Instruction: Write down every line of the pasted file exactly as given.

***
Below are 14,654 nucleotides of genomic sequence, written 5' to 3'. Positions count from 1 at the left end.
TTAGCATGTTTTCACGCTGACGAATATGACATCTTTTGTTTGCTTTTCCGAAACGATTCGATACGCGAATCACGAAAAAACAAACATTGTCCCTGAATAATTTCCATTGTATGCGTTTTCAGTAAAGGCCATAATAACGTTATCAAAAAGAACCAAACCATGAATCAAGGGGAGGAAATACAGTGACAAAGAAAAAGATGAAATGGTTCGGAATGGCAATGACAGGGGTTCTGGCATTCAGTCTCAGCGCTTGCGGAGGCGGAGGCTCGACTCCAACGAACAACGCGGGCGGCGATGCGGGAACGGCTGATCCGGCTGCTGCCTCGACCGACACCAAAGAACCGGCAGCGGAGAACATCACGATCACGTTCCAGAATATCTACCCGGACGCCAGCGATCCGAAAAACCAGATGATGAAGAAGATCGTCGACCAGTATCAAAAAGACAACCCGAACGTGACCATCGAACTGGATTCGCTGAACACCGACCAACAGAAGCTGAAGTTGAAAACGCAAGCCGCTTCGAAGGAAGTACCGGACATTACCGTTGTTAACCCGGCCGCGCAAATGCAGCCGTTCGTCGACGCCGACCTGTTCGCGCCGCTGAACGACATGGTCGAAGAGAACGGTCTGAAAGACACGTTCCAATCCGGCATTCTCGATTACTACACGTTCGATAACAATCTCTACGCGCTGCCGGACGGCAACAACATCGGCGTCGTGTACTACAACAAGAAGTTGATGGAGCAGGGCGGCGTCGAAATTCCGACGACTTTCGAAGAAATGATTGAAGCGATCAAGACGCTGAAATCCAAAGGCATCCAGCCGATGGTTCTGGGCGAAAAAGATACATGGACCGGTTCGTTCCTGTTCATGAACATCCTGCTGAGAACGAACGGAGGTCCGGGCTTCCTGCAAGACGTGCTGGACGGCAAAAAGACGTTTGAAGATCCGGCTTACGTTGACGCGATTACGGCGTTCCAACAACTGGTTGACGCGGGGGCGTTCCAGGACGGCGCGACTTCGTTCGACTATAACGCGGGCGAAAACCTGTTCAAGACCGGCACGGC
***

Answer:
Below are 14,654 nucleotides of genomic sequence, written 5' to 3'. Positions count from 1 at the left end.
TTAGCATGTTTTCACGCTGACGAATATGACATCTTTTGTTTGCTTTTCCGAAACGATTCGATACGCGAATCACGAAAAAACAAACATTGTCCCTGAATAATTTCCATTGTATGCGTTTTCAGTAAAGGCCATAATAACGTTATCAAAAAGAACCAAACCATGAATCAAGGGGAGGAAATACAGTGACAAAGAAAAAGATGAAATGGTTCGGAATGGCAATGACAGGGGTTCTGGCATTCAGTCTCAGCGCTTGCGGAGGCGGAGGCTCGACTCCAACGAACAACGCGGGCGGCGATGCGGGAACGGCTGATCCGGCTGCTGCCTCGACCGACACCAAAGAACCGGCAGCGGAGAACATCACGATCACGTTCCAGAATATCTACCCGGACGCCAGCGATCCGAAAAACCAGATGATGAAGAAGATCGTCGACCAGTATCAAAAAGACAACCCGAACGTGACCATCGAACTGGATTCGCTGAACACCGACCAACAGAAGCTGAAGTTGAAAACGCAAGCCGCTTCGAAGGAAGTACCGGACATTACCGTTGTTAACCCGGCCGCGCAAATGCAGCCGTTCGTCGACGCCGACCTGTTCGCGCCGCTGAACGACATGGTCGAAGAGAACGGTCTGAAAGACACGTTCCAATCCGGCATTCTCGATTACTACACGTTCGATAACAATCTCTACGCGCTGCCGGACGGCAACAACATCGGCGTCGTGTACTACAACAAGAAGTTGATGGAGCAGGGCGGCGTCGAAATTCCGACGACTTTCGAAGAAATGATTGAAGCGATCAAGACGCTGAAATCCAAAGGCATCCAGCCGATGGTTCTGGGCGAAAAAGATACATGGACCGGTTCGTTCCTGTTCATGAACATCCTGCTGAGAACGAACGGAGGTCCGGGCTTCCTGCAAGACGTGCTGGACGGCAAAAAGACGTTTGAAGATCCGGCTTACGTTGACGCGATTACGGCGTTCCAACAACTGGTTGACGCGGGGGCGTTCCAGGACGGCGCGACTTCGTTCGACTATAACGCGGGCGAAAACCTGTTCAAGACCGGCACGGC